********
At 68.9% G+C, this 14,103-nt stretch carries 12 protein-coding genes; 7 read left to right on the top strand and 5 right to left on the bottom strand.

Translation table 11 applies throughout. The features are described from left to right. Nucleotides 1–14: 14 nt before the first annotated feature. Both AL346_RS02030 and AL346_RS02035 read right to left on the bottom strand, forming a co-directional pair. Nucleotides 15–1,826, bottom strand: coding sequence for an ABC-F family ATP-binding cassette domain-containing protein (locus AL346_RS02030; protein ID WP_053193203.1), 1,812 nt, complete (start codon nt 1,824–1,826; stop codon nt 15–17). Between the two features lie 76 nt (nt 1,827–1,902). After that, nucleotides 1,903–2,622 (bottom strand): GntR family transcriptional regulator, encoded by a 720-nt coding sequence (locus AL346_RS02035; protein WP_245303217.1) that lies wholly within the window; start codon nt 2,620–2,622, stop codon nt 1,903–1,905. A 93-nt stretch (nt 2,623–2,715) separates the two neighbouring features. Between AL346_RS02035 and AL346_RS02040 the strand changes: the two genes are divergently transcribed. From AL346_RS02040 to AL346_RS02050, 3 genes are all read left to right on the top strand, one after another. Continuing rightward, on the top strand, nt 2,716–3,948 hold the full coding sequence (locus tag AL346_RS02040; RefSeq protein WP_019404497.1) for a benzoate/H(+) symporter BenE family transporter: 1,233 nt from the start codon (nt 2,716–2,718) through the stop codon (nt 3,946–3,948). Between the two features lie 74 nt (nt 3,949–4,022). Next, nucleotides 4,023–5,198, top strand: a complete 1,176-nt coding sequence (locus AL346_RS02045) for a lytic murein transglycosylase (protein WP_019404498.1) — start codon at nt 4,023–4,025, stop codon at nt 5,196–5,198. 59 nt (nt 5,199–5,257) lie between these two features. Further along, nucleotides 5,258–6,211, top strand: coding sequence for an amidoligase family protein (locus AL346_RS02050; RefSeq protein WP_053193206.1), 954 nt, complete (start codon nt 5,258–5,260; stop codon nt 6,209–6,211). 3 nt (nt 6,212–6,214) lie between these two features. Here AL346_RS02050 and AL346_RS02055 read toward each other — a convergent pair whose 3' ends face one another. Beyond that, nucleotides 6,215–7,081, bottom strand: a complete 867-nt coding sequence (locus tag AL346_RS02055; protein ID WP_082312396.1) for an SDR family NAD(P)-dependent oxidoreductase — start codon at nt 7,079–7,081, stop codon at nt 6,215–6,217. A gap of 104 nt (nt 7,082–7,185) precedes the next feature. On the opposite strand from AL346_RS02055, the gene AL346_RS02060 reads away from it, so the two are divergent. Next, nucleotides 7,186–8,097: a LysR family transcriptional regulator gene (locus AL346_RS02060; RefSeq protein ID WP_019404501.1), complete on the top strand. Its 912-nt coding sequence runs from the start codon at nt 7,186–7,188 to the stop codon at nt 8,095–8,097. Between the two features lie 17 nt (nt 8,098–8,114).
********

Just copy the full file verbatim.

At 68.9% G+C, this 14,103-nt stretch carries 12 protein-coding genes; 7 read left to right on the top strand and 5 right to left on the bottom strand.

Translation table 11 applies throughout. The features are described from left to right. Nucleotides 1–14: 14 nt before the first annotated feature. Both AL346_RS02030 and AL346_RS02035 read right to left on the bottom strand, forming a co-directional pair. Nucleotides 15–1,826, bottom strand: coding sequence for an ABC-F family ATP-binding cassette domain-containing protein (locus AL346_RS02030; protein ID WP_053193203.1), 1,812 nt, complete (start codon nt 1,824–1,826; stop codon nt 15–17). Between the two features lie 76 nt (nt 1,827–1,902). After that, nucleotides 1,903–2,622 (bottom strand): GntR family transcriptional regulator, encoded by a 720-nt coding sequence (locus AL346_RS02035; protein WP_245303217.1) that lies wholly within the window; start codon nt 2,620–2,622, stop codon nt 1,903–1,905. A 93-nt stretch (nt 2,623–2,715) separates the two neighbouring features. Between AL346_RS02035 and AL346_RS02040 the strand changes: the two genes are divergently transcribed. From AL346_RS02040 to AL346_RS02050, 3 genes are all read left to right on the top strand, one after another. Continuing rightward, on the top strand, nt 2,716–3,948 hold the full coding sequence (locus tag AL346_RS02040; RefSeq protein WP_019404497.1) for a benzoate/H(+) symporter BenE family transporter: 1,233 nt from the start codon (nt 2,716–2,718) through the stop codon (nt 3,946–3,948). Between the two features lie 74 nt (nt 3,949–4,022). Next, nucleotides 4,023–5,198, top strand: a complete 1,176-nt coding sequence (locus AL346_RS02045) for a lytic murein transglycosylase (protein WP_019404498.1) — start codon at nt 4,023–4,025, stop codon at nt 5,196–5,198. 59 nt (nt 5,199–5,257) lie between these two features. Further along, nucleotides 5,258–6,211, top strand: coding sequence for an amidoligase family protein (locus AL346_RS02050; RefSeq protein WP_053193206.1), 954 nt, complete (start codon nt 5,258–5,260; stop codon nt 6,209–6,211). 3 nt (nt 6,212–6,214) lie between these two features. Here AL346_RS02050 and AL346_RS02055 read toward each other — a convergent pair whose 3' ends face one another. Beyond that, nucleotides 6,215–7,081, bottom strand: a complete 867-nt coding sequence (locus tag AL346_RS02055; protein ID WP_082312396.1) for an SDR family NAD(P)-dependent oxidoreductase — start codon at nt 7,079–7,081, stop codon at nt 6,215–6,217. A gap of 104 nt (nt 7,082–7,185) precedes the next feature. On the opposite strand from AL346_RS02055, the gene AL346_RS02060 reads away from it, so the two are divergent. Next, nucleotides 7,186–8,097: a LysR family transcriptional regulator gene (locus AL346_RS02060; RefSeq protein ID WP_019404501.1), complete on the top strand. Its 912-nt coding sequence runs from the start codon at nt 7,186–7,188 to the stop codon at nt 8,095–8,097. Between the two features lie 17 nt (nt 8,098–8,114).